News Release

39th Annual Gallery of Fluid Motion Award winners announced

Interacting bubbles, sea-air gas exchange, and bacterial motion impress judges of flow visualizations

Grant and Award Announcement

American Physical Society

PHOENIX, AZ, November 22, 2021 — The American Physical Society's Division of Fluid Dynamics (DFD) is pleased to announce the award-winning posters and videos of the 39th Annual Gallery of Fluid Motion. A highlight of the annual DFD meeting since 1987, the Gallery features striking visualizations of experiments and simulations that illustrate the science of fluid motion.

“This year’s entries ranged from various facets of fluid dynamics from cloud physics to mechanical wings that learn to fly efficiently, to tempura’s frying in the oil,” said Gokul Pathikonda, assistant professor in the School for Engineering of Matter, Transport and Energy at Arizona State University and the local organizer for the Gallery. “They capture the beauty of fluid dynamics that we encounter both in our everyday lives and in highly specialized applications, in a way our eyes cannot observe otherwise.”

A panel of scientists evaluated a total of 96 entries (63 videos and 33 posters) from around the world on both their aesthetic and scientific qualities. The top prizes in each category are named for the late Stanford University fluid mechanics professor Milton Van Dyke, whose "An Album of Fluid Motion" has inspired researchers in the field for decades.

The winning authors are invited to submit a paper about their poster or video to be published as part of a special collection in Physical Review Fluids ahead of the 2022 DFD meeting. See last year’s collection at  

Milton Van Dyke Award Videos Winners

V0069: Fragmentation of two-phase compound liquid ligaments

Virgile Thievenaz*, Alban Sauret
University of California, Santa Barbara

V0038: Flow-focusing from interacting cavitation bubbles

Arpit Mishra*, Parthasarathi Ghosh, Arpit Mishra, Parthasarathi Ghosh, Arnab Roy, Rajaram Lakkaraju
Indian Institute of Technology Kharagpur, Kharagpur

Claire Bourquard, Outi Supponen
ETH Zurich

V0036: Chemical Flowers: buoyancy-driven instabilities under modulated gravity

Yorgos Stergiou*,Marcus Hauser, Anne De Wit
Helmholtz-Zentrum Dresden-Rossendorf

Kerstin Eckert, Karin Schwarzenberger
University of Szeged

Dezso Horvath
Otto-von-Guericke-Universität Magdeburg

Gabor Schuszter
Université libre de Bruxelles

Milton Van Dyke Award Poster Winners

P0041: Confined Rayleigh-Taylor instability

Samar Algatari*, Thomas Videbæk, Sidney R. Nagel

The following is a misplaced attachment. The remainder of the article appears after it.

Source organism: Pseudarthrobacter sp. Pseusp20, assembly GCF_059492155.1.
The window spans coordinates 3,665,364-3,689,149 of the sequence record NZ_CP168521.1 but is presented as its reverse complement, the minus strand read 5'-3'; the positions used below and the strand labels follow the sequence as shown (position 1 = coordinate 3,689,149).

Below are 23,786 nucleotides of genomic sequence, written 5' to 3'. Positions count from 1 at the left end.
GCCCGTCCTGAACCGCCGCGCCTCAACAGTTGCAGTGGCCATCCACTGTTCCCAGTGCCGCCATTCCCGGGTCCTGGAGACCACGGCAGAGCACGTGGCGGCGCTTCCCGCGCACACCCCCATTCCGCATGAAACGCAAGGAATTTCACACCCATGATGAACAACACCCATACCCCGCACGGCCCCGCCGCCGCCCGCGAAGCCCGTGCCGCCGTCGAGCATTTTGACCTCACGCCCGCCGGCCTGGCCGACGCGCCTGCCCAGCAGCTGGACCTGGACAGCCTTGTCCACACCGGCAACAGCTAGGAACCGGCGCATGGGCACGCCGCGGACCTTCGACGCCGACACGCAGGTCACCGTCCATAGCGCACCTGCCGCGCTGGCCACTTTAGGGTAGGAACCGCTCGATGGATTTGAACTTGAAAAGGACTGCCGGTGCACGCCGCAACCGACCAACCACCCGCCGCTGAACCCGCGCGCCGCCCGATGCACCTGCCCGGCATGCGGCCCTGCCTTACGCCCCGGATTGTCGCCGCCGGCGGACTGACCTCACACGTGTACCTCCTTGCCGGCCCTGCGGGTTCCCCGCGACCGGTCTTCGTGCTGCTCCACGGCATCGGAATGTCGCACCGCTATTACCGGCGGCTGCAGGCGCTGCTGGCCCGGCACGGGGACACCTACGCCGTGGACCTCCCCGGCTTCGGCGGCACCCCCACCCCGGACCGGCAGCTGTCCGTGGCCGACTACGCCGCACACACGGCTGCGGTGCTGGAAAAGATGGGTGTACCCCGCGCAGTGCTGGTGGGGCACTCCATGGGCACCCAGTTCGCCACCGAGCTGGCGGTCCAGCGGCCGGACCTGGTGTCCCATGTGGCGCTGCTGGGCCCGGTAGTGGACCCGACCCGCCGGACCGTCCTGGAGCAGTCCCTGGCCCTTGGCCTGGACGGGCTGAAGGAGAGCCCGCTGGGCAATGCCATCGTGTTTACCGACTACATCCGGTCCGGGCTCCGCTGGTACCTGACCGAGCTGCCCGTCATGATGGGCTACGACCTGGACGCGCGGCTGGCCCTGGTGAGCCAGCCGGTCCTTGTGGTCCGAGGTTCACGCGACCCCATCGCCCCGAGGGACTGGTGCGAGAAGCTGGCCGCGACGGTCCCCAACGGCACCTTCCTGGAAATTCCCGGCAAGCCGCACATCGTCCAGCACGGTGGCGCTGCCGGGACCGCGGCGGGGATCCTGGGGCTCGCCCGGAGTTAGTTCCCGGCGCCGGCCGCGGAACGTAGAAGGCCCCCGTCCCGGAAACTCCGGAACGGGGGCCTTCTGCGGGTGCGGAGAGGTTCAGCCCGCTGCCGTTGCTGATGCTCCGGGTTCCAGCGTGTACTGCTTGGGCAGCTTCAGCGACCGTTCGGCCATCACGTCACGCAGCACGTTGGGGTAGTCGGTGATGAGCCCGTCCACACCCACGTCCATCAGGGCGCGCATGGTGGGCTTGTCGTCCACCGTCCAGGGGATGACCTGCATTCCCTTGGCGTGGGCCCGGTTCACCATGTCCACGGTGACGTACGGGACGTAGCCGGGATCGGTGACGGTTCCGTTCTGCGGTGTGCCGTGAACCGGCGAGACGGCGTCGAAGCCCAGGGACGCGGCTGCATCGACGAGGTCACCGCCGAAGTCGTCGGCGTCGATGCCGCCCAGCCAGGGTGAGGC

University of Chicago 

A. E. Hosoi, Irmgard Bischofberger
Massachusetts Institute of Technology

P0037: Shattered to pieces: cracks in drying drops

Paul Lilin*, Irmgard Bischofberger
Massachusetts Institute of Technology

P0005: Gas transfer from breaking waves

Palas Kumar Farsoiya*, Luc Deike
Princeton University

Stephane Popinet
Sorbonne Université, France

Gallery of Fluid Motion Winners

V0013: Large-eddy simulation of cumulus clouds

Georgios Matheou*
University of Connecticut

V0060: Atomization of the optimally disturbed liquid jets

Hanul Hwang*, Parviz Moin
Stanford University

Dokyun Kim
Cascade Technologies, Inc.

V0073: The Yarning Droplet

Carola Seyfert*, Alvaro Marin
University of Twente

V0053: DNS of turbulent pipe flow at high Reynolds number

Alessandro Ceci*, Sergio Pirozzoli, Paolo Orlandi
Sapienza Università di Roma

Joshua Romero, Massimiliano Fatica
NVIDIA Corporation

Roberto Verzicco
Università di Roma Tor Vergata & University of Twente

P0036: Mixing in Time-Periodic Chaotic Flows with Bacteria

Ranjiangshang Ran*, Quentin Brosseau, Rebecca Winter, Paulo Arratia
University of Pennsylvania         

Brendan Blackwell
Northwestern University

Boyang Qin
Princeton University

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All videos and posters are available at and licensed under the Creative Commons Attribution-NonCommercial 4.0 International License. Any reuse must credit the author(s) and provide a link back to the individual entry page.

The Division of Fluid Dynamics of the American Physical Society, established in 1947, exists for the advancement and diffusion of knowledge of the physics of fluids with special emphasis on the dynamical theories of the liquid, plastic and gaseous states of matter under all conditions of temperature and pressure. For more information about DFD, visit 

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